FOR IMMEDIATE RELEASE
Contact: Therese Philipp
The Battery Factory
November 26, 2014
FEAST OF CRISPIAN RECEIVES $50,000 FROM HELEN BADER FOUNDATION
GRANT TO AID WISCONSIN VETERANS
(Milwaukee, WI) – The Battery Factory’s Feast of Crispian program has received a $50,000 grant from the Helen Bader Foundation to launch an all-veteran, fully-staged production of Julius Caesar. Intensive weekend workshops currently being conducted by local theater professionals lead veterans through scenes from Shakespeare’s plays and will culminate in the full play to be mounted in 2015.
The scene work builds community and aids veterans in strengthening emotional resources needed to overcome service-related trauma and reintegration issues. Experiential exercises and group discussion create a safe space for important stories to be told and give voice to the human condition.
Feast of Crispian serves veterans of all military branches – active, reserve or guard – and of any discharge status. All veterans are invited to participate; no theater experience is needed and there is no fee. The only requirement is a commitment to working respectfully with each other.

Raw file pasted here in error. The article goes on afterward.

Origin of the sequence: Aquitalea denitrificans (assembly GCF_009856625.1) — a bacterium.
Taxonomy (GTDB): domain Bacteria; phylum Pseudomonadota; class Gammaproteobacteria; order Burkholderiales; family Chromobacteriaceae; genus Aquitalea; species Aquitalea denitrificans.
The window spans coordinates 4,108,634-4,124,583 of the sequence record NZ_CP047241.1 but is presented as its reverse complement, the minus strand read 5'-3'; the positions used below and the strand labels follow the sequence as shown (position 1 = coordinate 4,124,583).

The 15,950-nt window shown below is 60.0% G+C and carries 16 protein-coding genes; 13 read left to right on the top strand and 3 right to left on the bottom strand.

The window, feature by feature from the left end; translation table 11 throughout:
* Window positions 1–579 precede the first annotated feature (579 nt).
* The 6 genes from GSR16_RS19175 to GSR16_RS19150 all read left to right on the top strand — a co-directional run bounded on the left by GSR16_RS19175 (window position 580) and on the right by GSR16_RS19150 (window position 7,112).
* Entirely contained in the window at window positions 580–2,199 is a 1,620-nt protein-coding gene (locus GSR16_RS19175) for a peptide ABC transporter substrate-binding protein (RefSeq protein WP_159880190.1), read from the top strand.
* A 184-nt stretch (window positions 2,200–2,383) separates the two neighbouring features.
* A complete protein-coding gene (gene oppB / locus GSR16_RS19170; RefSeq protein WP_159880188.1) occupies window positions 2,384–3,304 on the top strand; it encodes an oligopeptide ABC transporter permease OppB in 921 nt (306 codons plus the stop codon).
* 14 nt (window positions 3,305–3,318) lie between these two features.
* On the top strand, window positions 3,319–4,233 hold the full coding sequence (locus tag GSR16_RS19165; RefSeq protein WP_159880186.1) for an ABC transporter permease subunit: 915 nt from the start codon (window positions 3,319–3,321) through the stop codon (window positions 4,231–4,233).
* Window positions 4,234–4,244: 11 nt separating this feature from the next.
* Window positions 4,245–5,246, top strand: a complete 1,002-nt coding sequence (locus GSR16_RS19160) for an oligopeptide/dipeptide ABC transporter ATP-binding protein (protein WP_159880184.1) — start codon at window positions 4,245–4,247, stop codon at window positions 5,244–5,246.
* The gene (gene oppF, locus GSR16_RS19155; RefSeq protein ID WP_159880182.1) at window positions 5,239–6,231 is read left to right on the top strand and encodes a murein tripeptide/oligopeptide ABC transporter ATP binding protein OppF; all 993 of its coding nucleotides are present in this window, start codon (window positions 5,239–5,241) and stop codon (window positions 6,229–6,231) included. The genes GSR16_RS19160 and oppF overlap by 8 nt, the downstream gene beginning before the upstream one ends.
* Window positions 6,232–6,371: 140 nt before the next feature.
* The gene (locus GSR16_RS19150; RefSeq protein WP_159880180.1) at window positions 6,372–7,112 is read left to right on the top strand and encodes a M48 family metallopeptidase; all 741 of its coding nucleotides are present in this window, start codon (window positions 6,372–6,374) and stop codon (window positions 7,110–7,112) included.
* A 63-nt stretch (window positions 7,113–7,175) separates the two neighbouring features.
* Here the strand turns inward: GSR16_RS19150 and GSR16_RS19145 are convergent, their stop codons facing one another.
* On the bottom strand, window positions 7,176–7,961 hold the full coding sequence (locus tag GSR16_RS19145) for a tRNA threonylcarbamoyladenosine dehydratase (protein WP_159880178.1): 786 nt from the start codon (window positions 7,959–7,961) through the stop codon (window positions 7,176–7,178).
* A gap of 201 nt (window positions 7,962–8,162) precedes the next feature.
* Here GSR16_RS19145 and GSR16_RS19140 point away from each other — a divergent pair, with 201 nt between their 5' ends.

As a recent participant stated: “I found an inner reserve of emotions that I now have a way to tap, to access some of the pain and express it in a safe and healthy way.” — USAF Veteran
“The Battery Factory brings art and the community into engagement in innovative ways while supporting artistic growth. The Feast of Crispian bases its techniques on the work of Shakespeare and Company (MA) and is developing innovative strategies to confront new and old challenges facing our veterans.” said Rebecca Holderness, founder and president of The Battery Factory.
About The Battery Factory: We work to ignite performance and visual arts activities, broadening and enlivening Milwaukee’s cultural life.
About the Foundation: The Helen Bader Foundation, Inc., supports innovative projects and programs that advance the well-being of people and promote successful relationships with their families and communities. The Foundation is named for the late Helen Bader, a Milwaukee businesswoman who became a social worker. The Foundation awards an average of $10 million per year in grants, totaling more than $250 million since it was established in 1992.